Box art, representation, and why I’m so bored of grim-faced dudes as the face of my games
Do a google search of Assassin’s Creed Valhalla and look at the images. Of the two Eivor possibilities, the one I’m playing, lady Eivor, doesn’t pop up until the third image, the Art Book cover. I find that really strange, because of the two possibilities, playing Eivor as a woman feels a lot more interesting and I feel like she’s a much cooler protagonist. It’s a situation much like the one with predecessor game, Assassin’s Creed Odyssey, where Kassandra was cooler than Alexios, and yet barely got to feature on the game’s promotional materials at all.
Both Odyssey and Valhalla use the default male protagonist on the game cover, even though in both cases, the official tie in material has chosen the woman as the canon protagonist. This reminds me of how it took Mass Effect three games to put fan-favorite FemShep (the portmanteau of Female Shepard, denoting Jennifer Hale’s fan favorite performance as the Commander) on the box of a Mass Effect game, and even then, it was after the male version.
Now, I’m not blind to steps forward — the fact that there are cinematics for both now is pretty great, and I’m certainly happier with Ubisoft now than I was six years back when they said that animating a woman is too hard. But I definitely feel strange when I go to buy a game and find myself staring at the same screechy bearded guy I know I’m never going to see once I start playing it. In a weird way, I feel like I did when the Birka skeleton was discovered to be a woman. Women were literally leading the charge in battle back then. Why not put them on the box now?
Let the women lead
None of this is to say the performances of the male voice actors in these games weren’t good, or even great — I think Mark Meer is amazing, and I’ve loved all the voice actors for the past two AC games — but I feel like, when Ubisoft has literally spent years putting male protagonist after male protagonist on the box art for their games, and has even gone so far as to reject the idea of solely a female lead for an AC game, it’s worth discussing. And it’s not just Ubisoft — not even close — but since I’m using the AC games to discuss this trend they’re going to get the lion’s share of the discussion. Sorry, guys, but when Bioware is still being super quiet about its RPG franchises and Cyberpunk 2077 is only slightly better about putting the lady version of its protagonist V on the box or in any marketing, you’re the go-to face for RPGs right now.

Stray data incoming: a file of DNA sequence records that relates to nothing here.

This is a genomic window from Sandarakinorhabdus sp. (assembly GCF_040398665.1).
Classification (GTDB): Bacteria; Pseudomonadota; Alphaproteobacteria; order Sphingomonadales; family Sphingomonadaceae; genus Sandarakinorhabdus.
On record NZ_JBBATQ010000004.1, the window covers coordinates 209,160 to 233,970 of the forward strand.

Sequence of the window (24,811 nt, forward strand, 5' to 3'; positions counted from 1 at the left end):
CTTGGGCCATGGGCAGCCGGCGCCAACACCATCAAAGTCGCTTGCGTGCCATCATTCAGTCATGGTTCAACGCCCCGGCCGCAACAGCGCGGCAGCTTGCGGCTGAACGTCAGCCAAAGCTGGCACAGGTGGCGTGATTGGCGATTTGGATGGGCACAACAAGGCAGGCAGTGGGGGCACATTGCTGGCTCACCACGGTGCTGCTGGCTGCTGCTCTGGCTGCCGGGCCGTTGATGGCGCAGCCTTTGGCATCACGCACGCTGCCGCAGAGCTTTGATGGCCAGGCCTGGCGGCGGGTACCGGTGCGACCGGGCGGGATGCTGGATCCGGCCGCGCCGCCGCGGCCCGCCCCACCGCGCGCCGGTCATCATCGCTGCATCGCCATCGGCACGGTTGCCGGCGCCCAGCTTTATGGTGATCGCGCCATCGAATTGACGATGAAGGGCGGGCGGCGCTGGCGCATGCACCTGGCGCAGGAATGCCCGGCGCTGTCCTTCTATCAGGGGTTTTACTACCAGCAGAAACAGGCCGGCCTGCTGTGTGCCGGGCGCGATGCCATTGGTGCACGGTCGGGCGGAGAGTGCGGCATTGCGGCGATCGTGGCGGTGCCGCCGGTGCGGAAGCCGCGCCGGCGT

And that face is overwhelmingly male, even on games where you have the choice to play either.
I’m not saying ban all growly bearded screamy men from game art, but especially at a time when I know the art is there — clearly it is, I can find pictures of Kassandra or lady Eivor on art books, on alternate posters for the games — why is it so hard to let the characters you’re letting helm these games showcase them? It’s gotten to the point where there’s internal pressure on the development team to force a game to include a male protagonist in a narrative that clearly makes more sense if you play as a woman.
Equal opportunity mayhem deserves recognition
The idea that female protagonists won’t sell seems to me a self-created problem. If you won’t feature them, won’t put them front and center on the box art, won’t be unabashed and unapologetic about them, people will notice. And it feels extremely out of touch with what’s happening with the franchise — Odyssey sold over ten million units, and Valhalla is on track to do even better. If you’re making them the official or semi-official protagonists anyway, clearly that’s not hurting sales. Would putting lady Eivor on the cover of the game really hurt its sales that much? To me it’s like suggesting that Katheryn Winnick‘s Lagertha hurt the show Vikings, instead of doing what it did and brought more people in to watch it. Although to be fair, Travis Fimmel was an equal draw.
And that’s the thing — I definitely think in a game like Valhalla where you can play as a male or female protagonist (sorry, no nonbinary options as yet) that you could afford to have both on the box art — maybe just put them both on there, maybe do a 50/50 split on covers, there are a variety of ways you could do it. Again, Cyberpunk 2077 is just barely better and it manages to have female V on some of the promo art at least. But as long as companies keep trotting out women don’t sell as an excuse after making very little effort to promote them, we’re going to be doomed to a game landscape dominated by bellowing screamy faced guys.
I’m just saying let the women scream their heads off while burying axes in people’s necks too. Lady Eivor rips people in half. I don’t see a reason she can’t do it on the box. There shouldn’t still be a debate about whether or not women in video games can do what women in real life lived and died doing.
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